Hysterosalpingography

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Chapter 29 Hysterosalpingography

ACCURACY

HSG should be considered a screening test; as such, it should have a high sensitivity so as not to miss the opportunity to treat an abnormality but with a low false-positive rate to prevent unnecessary additional testing and treatments. The accuracy of an HSG is highly dependent on technique and interpretation. The technical quality of the HSG is important to limit misinterpretations (i.e., eliminating air bubbles that may be confused with a polyp or myoma or using inadequate contrast volume or injection pressure to demonstrate tubal patency). In one study 50 HSG films were reviewed by five reproductive endocrinologists. There was considerable variability in the interpretation as well as the recommended clinical management.4 In another study, three reproductive endocrinologists and three radiologists reviewed 50 HSGs on two occasions. The intrareader and inter-reader reliability was high for the detection of normal uterus and tubes, as well as tubal obstruction, but low for the detection of hydrosalpinges, uterine adhesions, pelvic adhesions, and salpingitis isthmica nodosa. Clinicians more reliably diagnosed hydrosalpinges and tubal obstruction; radiologists more reliably detected salpingitis isthmica nodosa and uterine adhesions.5

Diagnosing Uterine Cavity Abnormalities

HSG has a high sensitivity but a low specificity for the diagnosis of uterine cavity abnormalities.6 HSG and diagnostic hysteroscopy performed on 336 infertile women showed that HSG had a sensitivity of 98% but a specificity of only 35% due to difficulties distinguishing between polyps and myomas. False-negative results were mild intrauterine adhesions of doubtful clinical significance.7 Thus, HSG fulfills the requirements as a good first-line screening test for revealing abnormalities of the uterine cavity, although any abnormalities found will likely need further evaluation to make a definitive diagnosis. Sonohysterography or diagnostic hysteroscopy can distinguish between polyps and submucous myomas, which appear similar on HSG (Fig. 29-2). A uterine septum and a bicornuate uterus cannot be differentiated on an HSG (Fig. 29-3). Evaluation of the external fundal contour by laparoscopy, magnetic resonance imaging (MRI), or three-dimensional ultrasonography is required to make a definitive diagnosis. The arcuate uterus has a mild convex fundal margin and is a normal variant. Extrinsic compression from an intramural fundal myoma may give a similar appearance and is easily recognized on routine transvaginal ultrasonography.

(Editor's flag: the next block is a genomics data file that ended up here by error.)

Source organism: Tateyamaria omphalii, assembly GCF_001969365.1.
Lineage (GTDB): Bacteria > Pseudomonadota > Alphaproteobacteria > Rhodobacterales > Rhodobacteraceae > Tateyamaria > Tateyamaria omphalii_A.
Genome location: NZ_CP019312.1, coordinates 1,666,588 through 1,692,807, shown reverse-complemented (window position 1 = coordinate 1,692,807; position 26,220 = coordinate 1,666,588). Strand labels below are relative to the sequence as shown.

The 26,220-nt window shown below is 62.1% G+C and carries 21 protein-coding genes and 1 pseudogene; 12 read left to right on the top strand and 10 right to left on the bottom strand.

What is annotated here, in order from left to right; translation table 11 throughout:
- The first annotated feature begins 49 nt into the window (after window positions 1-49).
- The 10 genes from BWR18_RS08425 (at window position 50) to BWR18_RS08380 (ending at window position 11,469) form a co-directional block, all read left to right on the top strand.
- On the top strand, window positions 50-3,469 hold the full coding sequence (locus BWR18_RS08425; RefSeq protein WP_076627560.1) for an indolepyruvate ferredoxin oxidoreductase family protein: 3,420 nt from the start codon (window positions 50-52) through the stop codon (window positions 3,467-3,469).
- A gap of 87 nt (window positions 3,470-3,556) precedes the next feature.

Other conditions visualized on HSG are adhesions, changes caused by diethylstilbestrol (DES), and adenomyosis. Adhesions appear as irregular filling defects and may be very mild or completely obliterate the cavity (Fig. 29-4). DES was used from the 1940s up to 1971 as prophylaxis for spontaneous abortions. The classic appearance associated with in utero DES exposure is a hypoplastic T-shaped cavity. (Fig. 29-5). Adenomyosis can occasionally be diagnosed by HSG as a cavity with shaggy borders (Fig. 29-6). The sensitivity for detecting this condition is unknown because it is uncommon in younger women and is definitely diagnosed histologically after hysterectomy.